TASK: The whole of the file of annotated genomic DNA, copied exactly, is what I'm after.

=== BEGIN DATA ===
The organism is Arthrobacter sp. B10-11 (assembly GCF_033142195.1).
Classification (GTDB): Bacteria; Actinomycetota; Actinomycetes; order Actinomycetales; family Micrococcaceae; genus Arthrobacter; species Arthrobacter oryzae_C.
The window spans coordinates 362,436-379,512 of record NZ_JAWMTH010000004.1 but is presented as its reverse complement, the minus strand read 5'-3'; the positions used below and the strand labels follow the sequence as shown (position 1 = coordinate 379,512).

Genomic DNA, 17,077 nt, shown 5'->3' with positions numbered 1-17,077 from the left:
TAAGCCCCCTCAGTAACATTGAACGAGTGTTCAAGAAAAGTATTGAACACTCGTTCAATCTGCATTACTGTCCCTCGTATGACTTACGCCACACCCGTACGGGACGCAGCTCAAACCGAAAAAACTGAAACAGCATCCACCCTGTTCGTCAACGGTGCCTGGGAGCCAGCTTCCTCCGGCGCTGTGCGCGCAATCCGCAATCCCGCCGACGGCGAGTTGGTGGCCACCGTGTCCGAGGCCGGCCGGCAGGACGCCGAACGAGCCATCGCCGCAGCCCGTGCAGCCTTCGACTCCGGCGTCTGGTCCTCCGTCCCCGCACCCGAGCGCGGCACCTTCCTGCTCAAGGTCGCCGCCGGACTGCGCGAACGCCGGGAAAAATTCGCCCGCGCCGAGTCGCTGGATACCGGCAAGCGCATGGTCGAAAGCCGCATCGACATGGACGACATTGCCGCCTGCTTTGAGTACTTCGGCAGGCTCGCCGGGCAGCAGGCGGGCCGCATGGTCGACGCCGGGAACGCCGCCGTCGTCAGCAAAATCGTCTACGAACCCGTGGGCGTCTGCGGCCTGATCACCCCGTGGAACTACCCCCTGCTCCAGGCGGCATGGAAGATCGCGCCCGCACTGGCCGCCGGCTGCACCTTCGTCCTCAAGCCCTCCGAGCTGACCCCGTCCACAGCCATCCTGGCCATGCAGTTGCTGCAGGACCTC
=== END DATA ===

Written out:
The organism is Arthrobacter sp. B10-11 (assembly GCF_033142195.1).
Classification (GTDB): Bacteria; Actinomycetota; Actinomycetes; order Actinomycetales; family Micrococcaceae; genus Arthrobacter; species Arthrobacter oryzae_C.
The window spans coordinates 362,436-379,512 of record NZ_JAWMTH010000004.1 but is presented as its reverse complement, the minus strand read 5'-3'; the positions used below and the strand labels follow the sequence as shown (position 1 = coordinate 379,512).

Genomic DNA, 17,077 nt, shown 5'->3' with positions numbered 1-17,077 from the left:
TAAGCCCCCTCAGTAACATTGAACGAGTGTTCAAGAAAAGTATTGAACACTCGTTCAATCTGCATTACTGTCCCTCGTATGACTTACGCCACACCCGTACGGGACGCAGCTCAAACCGAAAAAACTGAAACAGCATCCACCCTGTTCGTCAACGGTGCCTGGGAGCCAGCTTCCTCCGGCGCTGTGCGCGCAATCCGCAATCCCGCCGACGGCGAGTTGGTGGCCACCGTGTCCGAGGCCGGCCGGCAGGACGCCGAACGAGCCATCGCCGCAGCCCGTGCAGCCTTCGACTCCGGCGTCTGGTCCTCCGTCCCCGCACCCGAGCGCGGCACCTTCCTGCTCAAGGTCGCCGCCGGACTGCGCGAACGCCGGGAAAAATTCGCCCGCGCCGAGTCGCTGGATACCGGCAAGCGCATGGTCGAAAGCCGCATCGACATGGACGACATTGCCGCCTGCTTTGAGTACTTCGGCAGGCTCGCCGGGCAGCAGGCGGGCCGCATGGTCGACGCCGGGAACGCCGCCGTCGTCAGCAAAATCGTCTACGAACCCGTGGGCGTCTGCGGCCTGATCACCCCGTGGAACTACCCCCTGCTCCAGGCGGCATGGAAGATCGCGCCCGCACTGGCCGCCGGCTGCACCTTCGTCCTCAAGCCCTCCGAGCTGACCCCGTCCACAGCCATCCTGGCCATGCAGTTGCTGCAGGACCTC